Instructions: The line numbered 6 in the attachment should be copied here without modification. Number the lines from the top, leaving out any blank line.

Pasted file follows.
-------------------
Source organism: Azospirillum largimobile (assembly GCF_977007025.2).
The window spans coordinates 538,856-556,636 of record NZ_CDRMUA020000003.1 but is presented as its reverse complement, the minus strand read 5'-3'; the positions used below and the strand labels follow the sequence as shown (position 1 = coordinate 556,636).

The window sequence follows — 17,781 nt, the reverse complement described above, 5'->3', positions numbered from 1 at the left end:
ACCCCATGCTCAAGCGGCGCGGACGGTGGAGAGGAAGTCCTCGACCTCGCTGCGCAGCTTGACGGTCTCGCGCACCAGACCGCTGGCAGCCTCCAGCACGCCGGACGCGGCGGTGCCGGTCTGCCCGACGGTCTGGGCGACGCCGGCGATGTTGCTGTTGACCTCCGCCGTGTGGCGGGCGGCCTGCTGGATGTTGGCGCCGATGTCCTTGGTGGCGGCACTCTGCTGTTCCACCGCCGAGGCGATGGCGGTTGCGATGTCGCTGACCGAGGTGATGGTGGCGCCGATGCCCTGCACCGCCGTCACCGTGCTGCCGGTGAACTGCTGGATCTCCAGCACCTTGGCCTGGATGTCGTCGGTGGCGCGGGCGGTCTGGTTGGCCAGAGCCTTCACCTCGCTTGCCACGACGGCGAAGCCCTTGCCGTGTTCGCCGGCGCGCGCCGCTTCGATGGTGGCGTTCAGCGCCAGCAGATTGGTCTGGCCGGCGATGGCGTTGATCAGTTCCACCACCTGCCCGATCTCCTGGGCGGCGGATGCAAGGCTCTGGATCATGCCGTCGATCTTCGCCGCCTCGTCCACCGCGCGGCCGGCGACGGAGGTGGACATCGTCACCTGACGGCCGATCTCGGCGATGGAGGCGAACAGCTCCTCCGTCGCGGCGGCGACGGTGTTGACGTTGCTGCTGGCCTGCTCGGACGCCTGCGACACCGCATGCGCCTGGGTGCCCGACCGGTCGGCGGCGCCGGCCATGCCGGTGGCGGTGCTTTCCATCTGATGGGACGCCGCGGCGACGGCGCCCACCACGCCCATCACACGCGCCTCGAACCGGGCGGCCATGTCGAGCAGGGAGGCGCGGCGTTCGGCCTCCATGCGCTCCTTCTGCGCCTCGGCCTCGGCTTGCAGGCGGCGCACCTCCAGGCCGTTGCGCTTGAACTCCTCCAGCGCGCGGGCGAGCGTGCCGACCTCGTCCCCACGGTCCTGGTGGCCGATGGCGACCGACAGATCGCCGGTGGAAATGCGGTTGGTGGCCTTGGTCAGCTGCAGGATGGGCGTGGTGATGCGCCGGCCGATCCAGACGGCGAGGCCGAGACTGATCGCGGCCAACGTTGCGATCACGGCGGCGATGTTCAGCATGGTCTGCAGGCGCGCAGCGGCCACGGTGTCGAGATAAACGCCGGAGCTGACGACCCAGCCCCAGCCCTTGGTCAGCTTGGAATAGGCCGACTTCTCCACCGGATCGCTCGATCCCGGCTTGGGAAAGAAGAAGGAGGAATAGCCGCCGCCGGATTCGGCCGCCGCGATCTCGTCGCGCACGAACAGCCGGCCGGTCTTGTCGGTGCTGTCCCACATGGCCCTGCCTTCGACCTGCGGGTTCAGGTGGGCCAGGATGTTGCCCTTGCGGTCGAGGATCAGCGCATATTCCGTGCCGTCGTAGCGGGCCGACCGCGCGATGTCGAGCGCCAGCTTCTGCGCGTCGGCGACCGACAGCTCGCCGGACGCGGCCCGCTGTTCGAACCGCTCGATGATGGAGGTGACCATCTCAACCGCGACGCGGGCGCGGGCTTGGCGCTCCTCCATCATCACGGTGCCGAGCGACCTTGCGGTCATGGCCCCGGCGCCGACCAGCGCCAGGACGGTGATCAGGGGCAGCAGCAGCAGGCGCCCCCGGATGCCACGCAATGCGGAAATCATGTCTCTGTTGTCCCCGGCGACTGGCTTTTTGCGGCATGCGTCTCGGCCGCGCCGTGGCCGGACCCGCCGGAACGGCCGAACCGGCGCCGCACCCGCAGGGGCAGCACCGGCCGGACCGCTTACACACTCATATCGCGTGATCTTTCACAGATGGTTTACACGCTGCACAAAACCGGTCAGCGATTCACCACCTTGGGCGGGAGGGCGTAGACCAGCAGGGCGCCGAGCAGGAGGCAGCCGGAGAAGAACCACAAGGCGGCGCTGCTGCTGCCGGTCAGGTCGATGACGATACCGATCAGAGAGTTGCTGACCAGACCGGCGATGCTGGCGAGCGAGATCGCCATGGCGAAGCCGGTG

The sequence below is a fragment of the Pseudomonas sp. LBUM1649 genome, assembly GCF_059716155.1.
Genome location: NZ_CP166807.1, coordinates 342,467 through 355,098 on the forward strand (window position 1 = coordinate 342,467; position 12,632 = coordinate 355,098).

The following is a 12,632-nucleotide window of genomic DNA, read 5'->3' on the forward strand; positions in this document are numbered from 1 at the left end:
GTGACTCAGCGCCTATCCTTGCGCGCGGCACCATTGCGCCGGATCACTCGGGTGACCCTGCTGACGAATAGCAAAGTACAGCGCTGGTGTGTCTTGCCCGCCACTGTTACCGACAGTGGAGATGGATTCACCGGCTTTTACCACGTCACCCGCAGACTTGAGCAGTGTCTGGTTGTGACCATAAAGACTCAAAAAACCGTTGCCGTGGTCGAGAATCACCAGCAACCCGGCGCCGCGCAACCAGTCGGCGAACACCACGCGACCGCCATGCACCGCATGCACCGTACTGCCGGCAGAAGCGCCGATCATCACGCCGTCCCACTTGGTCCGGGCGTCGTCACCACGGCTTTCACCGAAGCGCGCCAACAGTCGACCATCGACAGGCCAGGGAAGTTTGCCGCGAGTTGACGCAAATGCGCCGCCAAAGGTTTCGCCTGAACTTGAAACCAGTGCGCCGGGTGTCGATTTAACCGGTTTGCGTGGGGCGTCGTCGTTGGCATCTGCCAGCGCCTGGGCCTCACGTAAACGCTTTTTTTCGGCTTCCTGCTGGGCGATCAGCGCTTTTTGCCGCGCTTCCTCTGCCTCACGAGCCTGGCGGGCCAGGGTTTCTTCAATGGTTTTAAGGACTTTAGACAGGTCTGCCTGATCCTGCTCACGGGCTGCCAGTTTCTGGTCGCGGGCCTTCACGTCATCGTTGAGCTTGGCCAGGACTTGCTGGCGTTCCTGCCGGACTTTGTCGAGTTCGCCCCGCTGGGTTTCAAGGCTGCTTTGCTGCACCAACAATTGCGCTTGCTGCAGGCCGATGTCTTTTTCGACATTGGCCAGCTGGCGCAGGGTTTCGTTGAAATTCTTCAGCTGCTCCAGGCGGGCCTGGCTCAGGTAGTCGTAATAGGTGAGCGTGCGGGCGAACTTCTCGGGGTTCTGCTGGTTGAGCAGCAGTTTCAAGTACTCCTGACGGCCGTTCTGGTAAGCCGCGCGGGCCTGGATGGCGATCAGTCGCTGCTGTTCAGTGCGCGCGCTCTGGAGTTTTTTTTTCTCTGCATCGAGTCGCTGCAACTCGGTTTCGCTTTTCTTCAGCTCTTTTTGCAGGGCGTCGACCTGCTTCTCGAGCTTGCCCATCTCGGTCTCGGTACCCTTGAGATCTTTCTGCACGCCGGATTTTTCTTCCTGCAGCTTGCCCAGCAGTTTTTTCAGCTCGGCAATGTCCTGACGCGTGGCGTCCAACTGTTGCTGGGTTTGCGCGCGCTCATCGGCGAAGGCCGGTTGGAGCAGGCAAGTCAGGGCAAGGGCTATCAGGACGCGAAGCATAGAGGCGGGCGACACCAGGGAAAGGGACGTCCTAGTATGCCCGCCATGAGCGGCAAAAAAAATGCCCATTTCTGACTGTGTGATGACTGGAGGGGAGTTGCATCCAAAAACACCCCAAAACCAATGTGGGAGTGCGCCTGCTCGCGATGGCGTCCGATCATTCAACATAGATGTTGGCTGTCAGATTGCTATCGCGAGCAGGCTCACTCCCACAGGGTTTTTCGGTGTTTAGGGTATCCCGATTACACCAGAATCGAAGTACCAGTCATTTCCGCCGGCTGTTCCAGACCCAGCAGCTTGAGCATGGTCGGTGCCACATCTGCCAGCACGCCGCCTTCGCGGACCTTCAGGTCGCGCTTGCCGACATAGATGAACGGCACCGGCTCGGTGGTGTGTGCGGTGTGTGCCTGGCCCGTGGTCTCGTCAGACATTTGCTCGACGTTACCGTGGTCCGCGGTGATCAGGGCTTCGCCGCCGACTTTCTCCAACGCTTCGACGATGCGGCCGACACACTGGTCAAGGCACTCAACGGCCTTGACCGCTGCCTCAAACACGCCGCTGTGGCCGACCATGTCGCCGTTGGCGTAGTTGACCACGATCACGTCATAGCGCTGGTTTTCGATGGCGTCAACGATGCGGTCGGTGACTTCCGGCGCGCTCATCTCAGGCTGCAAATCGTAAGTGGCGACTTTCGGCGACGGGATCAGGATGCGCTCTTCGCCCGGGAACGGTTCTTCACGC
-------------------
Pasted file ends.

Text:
Genome location: NZ_CP166807.1, coordinates 342,467 through 355,098 on the forward strand (window position 1 = coordinate 342,467; position 12,632 = coordinate 355,098).